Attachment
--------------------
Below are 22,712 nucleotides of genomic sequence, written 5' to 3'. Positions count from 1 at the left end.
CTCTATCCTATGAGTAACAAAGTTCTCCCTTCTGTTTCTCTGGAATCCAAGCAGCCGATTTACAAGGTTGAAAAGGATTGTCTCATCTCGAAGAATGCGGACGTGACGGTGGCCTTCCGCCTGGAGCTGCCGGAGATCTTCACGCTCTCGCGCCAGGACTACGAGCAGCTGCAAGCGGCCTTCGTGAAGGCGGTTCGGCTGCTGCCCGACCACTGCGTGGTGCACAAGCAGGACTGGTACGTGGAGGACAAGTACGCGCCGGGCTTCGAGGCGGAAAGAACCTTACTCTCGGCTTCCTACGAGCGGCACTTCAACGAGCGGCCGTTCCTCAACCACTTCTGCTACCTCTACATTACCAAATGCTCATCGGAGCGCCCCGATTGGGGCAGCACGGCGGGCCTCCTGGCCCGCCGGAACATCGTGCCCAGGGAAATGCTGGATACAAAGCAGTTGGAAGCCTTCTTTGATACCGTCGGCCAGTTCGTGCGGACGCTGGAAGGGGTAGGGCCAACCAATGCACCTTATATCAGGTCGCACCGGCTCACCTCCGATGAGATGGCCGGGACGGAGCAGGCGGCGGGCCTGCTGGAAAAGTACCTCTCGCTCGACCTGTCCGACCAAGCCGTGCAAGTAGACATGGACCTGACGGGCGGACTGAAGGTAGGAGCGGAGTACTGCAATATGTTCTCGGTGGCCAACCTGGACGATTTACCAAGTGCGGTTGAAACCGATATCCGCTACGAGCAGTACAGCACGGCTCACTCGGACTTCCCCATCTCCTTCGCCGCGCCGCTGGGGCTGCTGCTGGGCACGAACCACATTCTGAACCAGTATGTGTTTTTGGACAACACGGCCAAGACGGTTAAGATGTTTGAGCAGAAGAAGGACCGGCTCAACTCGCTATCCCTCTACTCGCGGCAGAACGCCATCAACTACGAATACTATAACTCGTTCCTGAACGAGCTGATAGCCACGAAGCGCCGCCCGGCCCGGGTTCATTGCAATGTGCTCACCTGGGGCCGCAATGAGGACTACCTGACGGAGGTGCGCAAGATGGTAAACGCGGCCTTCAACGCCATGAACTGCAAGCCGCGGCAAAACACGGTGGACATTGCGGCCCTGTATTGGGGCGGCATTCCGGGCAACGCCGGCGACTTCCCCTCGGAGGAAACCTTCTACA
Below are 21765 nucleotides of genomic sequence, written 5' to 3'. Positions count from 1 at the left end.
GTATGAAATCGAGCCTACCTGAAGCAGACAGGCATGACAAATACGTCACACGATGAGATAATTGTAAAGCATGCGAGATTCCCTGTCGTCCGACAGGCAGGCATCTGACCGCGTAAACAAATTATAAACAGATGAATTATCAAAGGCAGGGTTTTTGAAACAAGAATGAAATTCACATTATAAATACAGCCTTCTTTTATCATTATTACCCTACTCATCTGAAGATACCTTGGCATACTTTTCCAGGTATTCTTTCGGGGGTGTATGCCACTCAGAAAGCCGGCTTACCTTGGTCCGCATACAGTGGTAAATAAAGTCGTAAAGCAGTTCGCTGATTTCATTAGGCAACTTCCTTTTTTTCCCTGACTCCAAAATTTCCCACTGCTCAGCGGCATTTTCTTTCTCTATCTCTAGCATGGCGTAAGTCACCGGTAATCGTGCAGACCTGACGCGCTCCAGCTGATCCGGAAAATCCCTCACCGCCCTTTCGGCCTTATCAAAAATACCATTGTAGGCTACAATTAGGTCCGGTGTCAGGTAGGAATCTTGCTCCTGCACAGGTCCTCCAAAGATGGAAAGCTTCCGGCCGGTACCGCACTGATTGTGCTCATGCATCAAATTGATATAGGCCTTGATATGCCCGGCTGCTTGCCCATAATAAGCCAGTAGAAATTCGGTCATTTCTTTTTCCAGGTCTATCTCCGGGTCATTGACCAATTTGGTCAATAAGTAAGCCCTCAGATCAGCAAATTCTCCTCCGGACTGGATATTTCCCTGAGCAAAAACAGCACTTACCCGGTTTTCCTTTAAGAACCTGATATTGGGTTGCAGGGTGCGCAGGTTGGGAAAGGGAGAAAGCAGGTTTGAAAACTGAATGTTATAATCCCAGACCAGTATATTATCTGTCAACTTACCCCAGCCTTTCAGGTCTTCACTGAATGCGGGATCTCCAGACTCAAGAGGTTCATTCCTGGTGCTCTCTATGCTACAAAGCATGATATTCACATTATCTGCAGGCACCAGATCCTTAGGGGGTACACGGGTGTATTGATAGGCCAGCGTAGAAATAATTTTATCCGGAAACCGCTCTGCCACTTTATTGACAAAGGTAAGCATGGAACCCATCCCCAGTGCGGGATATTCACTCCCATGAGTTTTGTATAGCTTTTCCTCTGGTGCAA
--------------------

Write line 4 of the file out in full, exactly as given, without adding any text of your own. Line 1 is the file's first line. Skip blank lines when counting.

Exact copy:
GTATGAAATCGAGCCTACCTGAAGCAGACAGGCATGACAAATACGTCACACGATGAGATAATTGTAAAGCATGCGAGATTCCCTGTCGTCCGACAGGCAGGCATCTGACCGCGTAAACAAATTATAAACAGATGAATTATCAAAGGCAGGGTTTTTGAAACAAGAATGAAATTCACATTATAAATACAGCCTTCTTTTATCATTATTACCCTACTCATCTGAAGATACCTTGGCATACTTTTCCAGGTATTCTTTCGGGGGTGTATGCCACTCAGAAAGCCGGCTTACCTTGGTCCGCATACAGTGGTAAATAAAGTCGTAAAGCAGTTCGCTGATTTCATTAGGCAACTTCCTTTTTTTCCCTGACTCCAAAATTTCCCACTGCTCAGCGGCATTTTCTTTCTCTATCTCTAGCATGGCGTAAGTCACCGGTAATCGTGCAGACCTGACGCGCTCCAGCTGATCCGGAAAATCCCTCACCGCCCTTTCGGCCTTATCAAAAATACCATTGTAGGCTACAATTAGGTCCGGTGTCAGGTAGGAATCTTGCTCCTGCACAGGTCCTCCAAAGATGGAAAGCTTCCGGCCGGTACCGCACTGATTGTGCTCATGCATCAAATTGATATAGGCCTTGATATGCCCGGCTGCTTGCCCATAATAAGCCAGTAGAAATTCGGTCATTTCTTTTTCCAGGTCTATCTCCGGGTCATTGACCAATTTGGTCAATAAGTAAGCCCTCAGATCAGCAAATTCTCCTCCGGACTGGATATTTCCCTGAGCAAAAACAGCACTTACCCGGTTTTCCTTTAAGAACCTGATATTGGGTTGCAGGGTGCGCAGGTTGGGAAAGGGAGAAAGCAGGTTTGAAAACTGAATGTTATAATCCCAGACCAGTATATTATCTGTCAACTTACCCCAGCCTTTCAGGTCTTCACTGAATGCGGGATCTCCAGACTCAAGAGGTTCATTCCTGGTGCTCTCTATGCTACAAAGCATGATATTCACATTATCTGCAGGCACCAGATCCTTAGGGGGTACACGGGTGTATTGATAGGCCAGCGTAGAAATAATTTTATCCGGAAACCGCTCTGCCACTTTATTGACAAAGGTAAGCATGGAACCCATCCCCAGTGCGGGATATTCACTCCCATGAGTTTTGTATAGCTTTTCCTCTGGTGCAA